The research of the Benedek group centers on phase transitions, self-assembly and aggregation of several biological molecules.
Prof. Chakraborty’s work is focused on developing and applying statistical mechanical methods that can complement biological experiments and clinical data to understand how the adaptive immune system works, and then harness this knowledge to devise vaccines against scourges like HIV.
Ibrahim Cissé uses physical techniques to visualize weak and transient biological interactions, to study emergent phenomena in live cells with single molecule sensitivity.
(photo credit: Matt Staley, HHMI)
Jeremy England’s research is directed towards understanding the patterns of organization in space and time that form the basis of life at the molecular level.
Nikta Fakhri’s research combines concepts from biology, soft matter and statistical physics to decode non-equilibrium mechanisms in active living matter, to exploit these mechanisms for engineering active non-living materials and to identify universal behavior in these internally driven systems.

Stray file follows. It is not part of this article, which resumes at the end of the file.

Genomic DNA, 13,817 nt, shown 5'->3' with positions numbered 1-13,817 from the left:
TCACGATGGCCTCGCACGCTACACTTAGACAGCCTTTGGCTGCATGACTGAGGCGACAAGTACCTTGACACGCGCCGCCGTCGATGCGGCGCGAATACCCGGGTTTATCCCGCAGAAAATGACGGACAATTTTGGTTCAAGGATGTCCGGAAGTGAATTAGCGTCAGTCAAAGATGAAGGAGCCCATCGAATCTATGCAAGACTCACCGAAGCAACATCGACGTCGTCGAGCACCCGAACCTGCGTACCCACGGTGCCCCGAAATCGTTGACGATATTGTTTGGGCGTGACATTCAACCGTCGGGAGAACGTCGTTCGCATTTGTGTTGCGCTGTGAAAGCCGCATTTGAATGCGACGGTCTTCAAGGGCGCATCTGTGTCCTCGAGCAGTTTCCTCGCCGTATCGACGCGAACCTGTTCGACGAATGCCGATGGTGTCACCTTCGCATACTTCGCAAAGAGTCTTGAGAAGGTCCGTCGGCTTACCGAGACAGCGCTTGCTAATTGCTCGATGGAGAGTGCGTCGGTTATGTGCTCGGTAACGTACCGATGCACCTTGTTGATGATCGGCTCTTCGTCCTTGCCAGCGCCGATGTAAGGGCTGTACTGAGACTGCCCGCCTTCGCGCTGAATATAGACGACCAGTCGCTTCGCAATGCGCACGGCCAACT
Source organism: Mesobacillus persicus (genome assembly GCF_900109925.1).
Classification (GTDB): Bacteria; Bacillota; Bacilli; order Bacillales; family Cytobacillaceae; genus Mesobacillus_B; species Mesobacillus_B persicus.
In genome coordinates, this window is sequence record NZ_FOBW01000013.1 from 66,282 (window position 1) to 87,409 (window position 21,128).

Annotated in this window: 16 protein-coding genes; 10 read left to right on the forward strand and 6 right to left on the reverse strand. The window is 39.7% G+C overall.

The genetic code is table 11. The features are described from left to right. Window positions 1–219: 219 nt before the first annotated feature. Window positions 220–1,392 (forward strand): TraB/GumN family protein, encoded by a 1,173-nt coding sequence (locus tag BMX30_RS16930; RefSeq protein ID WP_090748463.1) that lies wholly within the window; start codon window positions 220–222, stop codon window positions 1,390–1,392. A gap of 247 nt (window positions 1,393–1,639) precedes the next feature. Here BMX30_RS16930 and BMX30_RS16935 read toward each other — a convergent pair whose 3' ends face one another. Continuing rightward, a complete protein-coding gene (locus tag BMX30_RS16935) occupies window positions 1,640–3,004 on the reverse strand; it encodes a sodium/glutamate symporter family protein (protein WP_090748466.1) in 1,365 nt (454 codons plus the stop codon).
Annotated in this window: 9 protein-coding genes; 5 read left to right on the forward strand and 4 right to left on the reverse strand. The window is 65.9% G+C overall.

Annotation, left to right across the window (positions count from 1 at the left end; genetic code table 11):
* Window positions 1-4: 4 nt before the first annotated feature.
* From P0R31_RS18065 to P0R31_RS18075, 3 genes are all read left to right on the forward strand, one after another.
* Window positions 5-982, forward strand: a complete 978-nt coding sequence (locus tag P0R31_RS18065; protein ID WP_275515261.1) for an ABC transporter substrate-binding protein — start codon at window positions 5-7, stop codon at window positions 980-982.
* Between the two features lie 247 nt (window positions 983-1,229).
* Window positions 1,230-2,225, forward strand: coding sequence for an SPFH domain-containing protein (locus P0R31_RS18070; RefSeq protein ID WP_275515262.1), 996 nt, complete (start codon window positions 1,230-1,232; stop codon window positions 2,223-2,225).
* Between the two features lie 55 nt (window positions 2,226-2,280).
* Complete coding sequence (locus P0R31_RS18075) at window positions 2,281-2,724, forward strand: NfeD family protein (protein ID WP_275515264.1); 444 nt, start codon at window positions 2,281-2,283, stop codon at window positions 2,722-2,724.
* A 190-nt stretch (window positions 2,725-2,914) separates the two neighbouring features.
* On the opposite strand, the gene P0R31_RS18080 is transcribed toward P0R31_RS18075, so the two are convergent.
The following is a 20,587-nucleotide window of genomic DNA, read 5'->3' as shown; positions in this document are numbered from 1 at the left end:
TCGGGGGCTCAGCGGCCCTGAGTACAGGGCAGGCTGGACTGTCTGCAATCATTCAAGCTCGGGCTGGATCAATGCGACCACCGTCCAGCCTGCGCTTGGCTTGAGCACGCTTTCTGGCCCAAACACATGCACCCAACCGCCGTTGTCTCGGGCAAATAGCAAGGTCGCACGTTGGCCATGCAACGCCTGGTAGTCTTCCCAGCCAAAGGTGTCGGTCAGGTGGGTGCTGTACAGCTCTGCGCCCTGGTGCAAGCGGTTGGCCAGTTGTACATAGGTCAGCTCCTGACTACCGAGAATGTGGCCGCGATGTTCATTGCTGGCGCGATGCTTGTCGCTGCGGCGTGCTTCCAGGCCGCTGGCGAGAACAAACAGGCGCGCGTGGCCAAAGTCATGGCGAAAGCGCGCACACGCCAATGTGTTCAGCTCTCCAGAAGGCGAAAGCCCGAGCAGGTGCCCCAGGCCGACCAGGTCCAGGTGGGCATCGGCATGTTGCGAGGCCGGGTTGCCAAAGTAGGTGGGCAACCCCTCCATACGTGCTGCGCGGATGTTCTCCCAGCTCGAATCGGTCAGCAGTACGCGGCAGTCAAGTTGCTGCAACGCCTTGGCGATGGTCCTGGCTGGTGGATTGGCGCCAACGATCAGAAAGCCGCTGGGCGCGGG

The Gore laboratory probes how interactions between individuals in a population can dictate the evolutionary and ecological dynamics. A major focus is the study of cooperatively growing populations, and in particular how such populations are susceptible to either “cheating” strategies or catastrophic collapse.
Mehran Kardar’s research has mainly focused on the following problems in Statistical Physics: (1) Non-equilibrium collective behaviors, (2) Fluctuation-induced phenomena in QED and Soft Matter, (3) Biologically motivated problems.
Professor Mirny’s research focuses on computational structural and system biology. His multidisciplinary approach combines first-principle physics with the analysis of biological systems such as genes, proteins, and metabolic pathways.
Max Tegmark’s research focuses on the physics of cognitive systems: using physics-based techniques to understand how brains works and to build better artificial intelligence systems.
Friends of the Group Outside of the Department
The Alexander-Katz group works at the intersection of soft matter physics and biology. They combine simulations, theory and experiments to understand phenomena in and out-of equilibrium across multiple length and time scales to uncover design principles for the creation of new soft materials.
Mark Bathe works to develop innovative, robust, broadly useful computational technologies that enable molecular-level understanding and engineering of biological systems. .
Jörn Dunkel and his group develop mathematical models and numerical methods to understand transport and structure formation in unicellular and multicellular systems.